Buying stock in companies that rarely make the headlines can often be a sound strategy, particularly if the shares are held in an ISA. Not only is there the possibility of the shares re-rating as the herd arrives, any resultant capital gains are automatically protected from the taxman.
With time running out to take advantage of your £20,000 allowance (the current tax year ends on 5 April), here are a couple of stocks that appear to still be flying under many investors’ radars.
Thanks to larger peers like easyJet and Ryanair, Leeds-based low-cost airline Jet2 receives relatively little attention from the media. Quite how long this remains the case is open to debate, particularly when the most recent trading update from its owner — travel and logistics firm Dart Group (LSE: DTG) — is taken into account.
Thanks to a “more normalised pricing environment” in its Leisure Travel arm, Dart’s management now expects full-year group underlying pre-tax profit to come in “materially ahead of current market expectations“. That’s not something you hear too often from a company involved in this industry.
As far as the next financial year is concerned, Dart has already stated that forward bookings for this summer are “satisfactory“. New operating bases at London Stansted and Birmingham airports appear to be performing well and while the company understandably remains “cautious” on pricing, it now expects trading to be “broadly in line” with the 2017/18 financial year.
At 13 times expected earnings, shares in Dart are cheaper than the aforementioned easyJet (16) and Ryanair (14), despite having already increased 50% in price over the last year alone. What’s more, the company’s growing distribution and logistics division — Fowler Welch — arguably gives it a degree of earnings diversification missing from the other two.
While the threat of increased regulation in the CFD/spread betting industry has certainly hit the headlines, it feels like £445m cap CMC Markets (LSE: CMCX) has been somewhat forgotten about, at least when compared to its larger peer Plus 500. Although the former’s stock has climbed 17% in value over the last year, that’s nothing compared to the latter’s 178%. Shares in market leader IG Group have also performed better, rising 52% over the same period. Nevertheless, I still think shares in CMC could be worth picking up.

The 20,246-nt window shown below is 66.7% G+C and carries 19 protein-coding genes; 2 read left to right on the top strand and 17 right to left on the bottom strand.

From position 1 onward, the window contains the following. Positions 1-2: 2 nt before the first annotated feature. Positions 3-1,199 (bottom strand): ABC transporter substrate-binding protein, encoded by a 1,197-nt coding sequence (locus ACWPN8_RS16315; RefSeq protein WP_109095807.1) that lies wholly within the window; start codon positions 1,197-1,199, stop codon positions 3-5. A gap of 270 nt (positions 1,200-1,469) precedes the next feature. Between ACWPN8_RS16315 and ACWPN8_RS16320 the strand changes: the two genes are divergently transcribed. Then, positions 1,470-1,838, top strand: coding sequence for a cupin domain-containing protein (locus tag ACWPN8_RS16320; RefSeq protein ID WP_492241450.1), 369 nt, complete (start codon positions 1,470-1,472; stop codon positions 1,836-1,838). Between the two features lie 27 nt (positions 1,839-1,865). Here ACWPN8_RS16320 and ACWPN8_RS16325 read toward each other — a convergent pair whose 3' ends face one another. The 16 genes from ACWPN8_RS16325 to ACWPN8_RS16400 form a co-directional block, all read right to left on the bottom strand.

While revealing in January that the number of active clients had fallen 4% over the year to date, the company highlighted that the proportion of high-value traders had actually grown, leading to a 26% increase in revenue per client over the same period.
There’s also the fairly reasonable valuation to consider. Taking into account a predicted 19% drop in earnings per share in the 2018/19 financial year, CMC’s stock can be picked up for 12 times forecast earnings at the current time, with a PEG ratio of just 0.5. Although nothing can be guaranteed, the shares also look set to yield close to 5%.
Whether the aforementioned threat of regulation is sufficient to unnerve prospective investors will naturally come down to financial goals, time horizons and risk appetites. That said, I’m inclined to agree with CMC that its focus on attracting experienced and wealthy clients to its services (rather than amateur traders) should mean that its long-term outlook remains positive. The fact that the company has 15 offices around the world and a growing stockbroking business in Australia shouldn’t be ignored either.
Go for growth!
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Paul Summers has no position in any of the companies mentioned. The Motley Fool UK has no position in any of the shares mentioned. Views expressed on the companies mentioned in this article are those of the writer and therefore may differ from the official recommendations we make in our subscription services such as Share Advisor, Hidden Winners and Pro. Here at The Motley Fool we believe that considering a diverse range of insights makes us better investors.